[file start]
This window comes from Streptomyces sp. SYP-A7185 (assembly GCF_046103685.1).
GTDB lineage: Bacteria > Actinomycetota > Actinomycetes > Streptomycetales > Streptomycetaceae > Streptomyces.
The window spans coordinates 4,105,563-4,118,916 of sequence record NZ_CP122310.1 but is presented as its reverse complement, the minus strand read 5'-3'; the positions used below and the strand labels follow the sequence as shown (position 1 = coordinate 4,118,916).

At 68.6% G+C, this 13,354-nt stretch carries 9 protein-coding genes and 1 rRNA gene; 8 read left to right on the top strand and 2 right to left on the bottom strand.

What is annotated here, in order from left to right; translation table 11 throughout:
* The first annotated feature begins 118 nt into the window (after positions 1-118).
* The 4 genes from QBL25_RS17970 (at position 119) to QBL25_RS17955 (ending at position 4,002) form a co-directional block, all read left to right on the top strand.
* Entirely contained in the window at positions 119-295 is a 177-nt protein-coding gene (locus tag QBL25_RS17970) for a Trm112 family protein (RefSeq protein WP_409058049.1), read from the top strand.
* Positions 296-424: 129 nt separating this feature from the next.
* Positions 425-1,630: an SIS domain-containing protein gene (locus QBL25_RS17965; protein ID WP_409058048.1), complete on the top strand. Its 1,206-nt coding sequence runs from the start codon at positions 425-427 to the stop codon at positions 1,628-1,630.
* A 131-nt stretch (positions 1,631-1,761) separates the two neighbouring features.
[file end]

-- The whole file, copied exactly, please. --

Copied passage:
This window comes from Streptomyces sp. SYP-A7185 (assembly GCF_046103685.1).
GTDB lineage: Bacteria > Actinomycetota > Actinomycetes > Streptomycetales > Streptomycetaceae > Streptomyces.
The window spans coordinates 4,105,563-4,118,916 of sequence record NZ_CP122310.1 but is presented as its reverse complement, the minus strand read 5'-3'; the positions used below and the strand labels follow the sequence as shown (position 1 = coordinate 4,118,916).

At 68.6% G+C, this 13,354-nt stretch carries 9 protein-coding genes and 1 rRNA gene; 8 read left to right on the top strand and 2 right to left on the bottom strand.

What is annotated here, in order from left to right; translation table 11 throughout:
* The first annotated feature begins 118 nt into the window (after positions 1-118).
* The 4 genes from QBL25_RS17970 (at position 119) to QBL25_RS17955 (ending at position 4,002) form a co-directional block, all read left to right on the top strand.
* Entirely contained in the window at positions 119-295 is a 177-nt protein-coding gene (locus tag QBL25_RS17970) for a Trm112 family protein (RefSeq protein WP_409058049.1), read from the top strand.
* Positions 296-424: 129 nt separating this feature from the next.
* Positions 425-1,630: an SIS domain-containing protein gene (locus QBL25_RS17965; protein ID WP_409058048.1), complete on the top strand. Its 1,206-nt coding sequence runs from the start codon at positions 425-427 to the stop codon at positions 1,628-1,630.
* A 131-nt stretch (positions 1,631-1,761) separates the two neighbouring features.